Children with myopia exhibit many subtle symptoms that can be easily missed. Some of these symptoms include complaints of headaches, eye rubbing, excessive squinting, and attempts to move closer to televisions. Myopia, also called nearsightedness, is a refractive error caused by a steeply curved cornea or long eyeball. Myopia causes light to be refracted improperly through the eye, causing blurry distance vision. If your child has myopia, visit our optometrist in Sandy Springs.
With the various advances in pediatric optometry, your child's experience at the eye doctor is likely to be a bit different from what you may have experienced as a child. While there is no cure for myopia, various medical advances have made myopia control in kids a possibility. This means that when they grow up, kids are less likely to have more severe myopia, which reduces their risk for other vision robbing problems later in life, such as cataracts, glaucoma, and retinal detachment.
The most common way to treat myopia in all ages is with regular eye glasses or contact lenses. However, other methods are being tested and have had positive results, such as the use of low-dose atropine drops on a regular basis. These drops relax the muscles that control the eyes, and are regularly used as part of an eye exam to help diagnose some eye conditions. It is suspected that regular use of atropine drops can limit the lengthening of the eyes while they grow, reducing myopia.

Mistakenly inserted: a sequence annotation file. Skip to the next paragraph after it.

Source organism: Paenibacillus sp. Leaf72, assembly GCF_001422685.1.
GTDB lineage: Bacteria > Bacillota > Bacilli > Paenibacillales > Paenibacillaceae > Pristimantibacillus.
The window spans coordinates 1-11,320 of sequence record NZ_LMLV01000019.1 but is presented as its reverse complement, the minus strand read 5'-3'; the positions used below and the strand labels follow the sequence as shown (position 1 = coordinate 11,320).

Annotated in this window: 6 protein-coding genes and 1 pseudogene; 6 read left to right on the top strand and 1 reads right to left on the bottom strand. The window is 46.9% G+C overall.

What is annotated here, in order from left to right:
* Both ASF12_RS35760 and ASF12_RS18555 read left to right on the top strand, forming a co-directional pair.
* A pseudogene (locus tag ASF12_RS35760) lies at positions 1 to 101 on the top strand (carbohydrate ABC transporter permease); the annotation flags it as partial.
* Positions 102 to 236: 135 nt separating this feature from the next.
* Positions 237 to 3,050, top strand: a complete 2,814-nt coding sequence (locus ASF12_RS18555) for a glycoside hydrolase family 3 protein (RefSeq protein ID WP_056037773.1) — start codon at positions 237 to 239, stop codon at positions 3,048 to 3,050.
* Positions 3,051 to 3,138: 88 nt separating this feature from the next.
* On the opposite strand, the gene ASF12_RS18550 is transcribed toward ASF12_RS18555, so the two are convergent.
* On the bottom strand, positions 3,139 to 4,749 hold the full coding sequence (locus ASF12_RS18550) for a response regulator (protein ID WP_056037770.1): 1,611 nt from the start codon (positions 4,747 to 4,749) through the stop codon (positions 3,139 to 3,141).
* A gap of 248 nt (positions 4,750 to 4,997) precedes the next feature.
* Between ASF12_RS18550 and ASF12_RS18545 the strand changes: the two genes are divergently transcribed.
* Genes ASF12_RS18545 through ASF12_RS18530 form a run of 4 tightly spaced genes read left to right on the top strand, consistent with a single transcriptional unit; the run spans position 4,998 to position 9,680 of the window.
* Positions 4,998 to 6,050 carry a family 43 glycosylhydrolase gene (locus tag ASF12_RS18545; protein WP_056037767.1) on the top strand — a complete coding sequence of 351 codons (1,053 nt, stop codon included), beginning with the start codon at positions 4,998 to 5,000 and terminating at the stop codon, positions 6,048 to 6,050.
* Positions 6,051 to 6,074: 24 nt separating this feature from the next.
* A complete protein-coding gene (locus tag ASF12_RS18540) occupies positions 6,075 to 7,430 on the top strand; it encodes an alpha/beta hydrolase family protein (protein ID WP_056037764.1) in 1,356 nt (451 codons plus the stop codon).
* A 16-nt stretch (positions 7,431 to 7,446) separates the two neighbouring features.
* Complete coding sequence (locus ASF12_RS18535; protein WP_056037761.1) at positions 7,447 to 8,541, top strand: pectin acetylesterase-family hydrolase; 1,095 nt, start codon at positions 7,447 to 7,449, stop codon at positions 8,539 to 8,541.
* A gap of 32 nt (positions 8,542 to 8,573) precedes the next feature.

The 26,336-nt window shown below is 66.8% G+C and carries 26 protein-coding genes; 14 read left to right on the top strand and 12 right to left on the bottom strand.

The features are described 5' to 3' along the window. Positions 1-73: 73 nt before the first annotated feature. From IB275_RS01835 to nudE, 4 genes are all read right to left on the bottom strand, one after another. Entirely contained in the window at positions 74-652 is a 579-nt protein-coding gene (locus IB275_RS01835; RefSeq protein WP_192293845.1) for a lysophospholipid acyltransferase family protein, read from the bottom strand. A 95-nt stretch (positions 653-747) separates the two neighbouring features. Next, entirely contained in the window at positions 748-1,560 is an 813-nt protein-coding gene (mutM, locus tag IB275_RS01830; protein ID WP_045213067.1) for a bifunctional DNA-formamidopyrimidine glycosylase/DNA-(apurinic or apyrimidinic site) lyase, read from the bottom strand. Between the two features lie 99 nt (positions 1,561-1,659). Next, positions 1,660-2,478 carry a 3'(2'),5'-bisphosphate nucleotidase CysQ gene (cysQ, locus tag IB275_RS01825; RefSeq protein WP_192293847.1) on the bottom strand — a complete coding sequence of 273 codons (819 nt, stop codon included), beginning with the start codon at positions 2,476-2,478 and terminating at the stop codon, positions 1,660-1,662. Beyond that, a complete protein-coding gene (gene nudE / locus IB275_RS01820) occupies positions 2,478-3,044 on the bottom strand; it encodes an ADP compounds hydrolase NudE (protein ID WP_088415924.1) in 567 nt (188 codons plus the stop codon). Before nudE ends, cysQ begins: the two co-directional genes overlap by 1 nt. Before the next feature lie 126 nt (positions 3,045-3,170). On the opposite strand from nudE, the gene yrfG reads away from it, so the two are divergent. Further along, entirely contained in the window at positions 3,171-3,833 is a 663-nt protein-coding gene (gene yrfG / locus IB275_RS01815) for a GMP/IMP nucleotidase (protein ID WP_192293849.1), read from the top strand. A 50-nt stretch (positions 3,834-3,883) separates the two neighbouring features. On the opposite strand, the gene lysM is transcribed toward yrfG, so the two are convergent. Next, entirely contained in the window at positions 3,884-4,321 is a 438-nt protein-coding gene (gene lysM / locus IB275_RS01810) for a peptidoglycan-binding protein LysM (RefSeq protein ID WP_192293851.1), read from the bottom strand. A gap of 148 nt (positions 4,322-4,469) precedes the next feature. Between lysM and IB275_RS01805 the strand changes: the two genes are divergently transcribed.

These contact lenses are sometimes offered as an option for kids ages 6-12. The outer edge of these lenses somewhat blurs peripheral vision, and is thought to slow myopia’s progression. Not every child is a candidate for this treatment option, but your child's eye doctor will be able to tell you if it is an option for your child.
Another possible treatment option for your child might be orthokeratology, or ortho-k, contact lenses. These lenses are worn overnight rather than during the day. They correct vision as your child sleeps, and the lenses are taken out in the morning. During the night the corneas are reshaped to allow for either the elimination of myopia symptoms, or a vast reduction. Ortho-k is also a common correction method for adults, but since a child's eye is still growing and developing, some of the correction sticks, making for less severe myopia progression over time.
To learn more about what myopia control options might be best suited for your child's vision, contact Eye 1st Vision Center in Sandy Springs, GA at 404-252-1702 to schedule an appointment.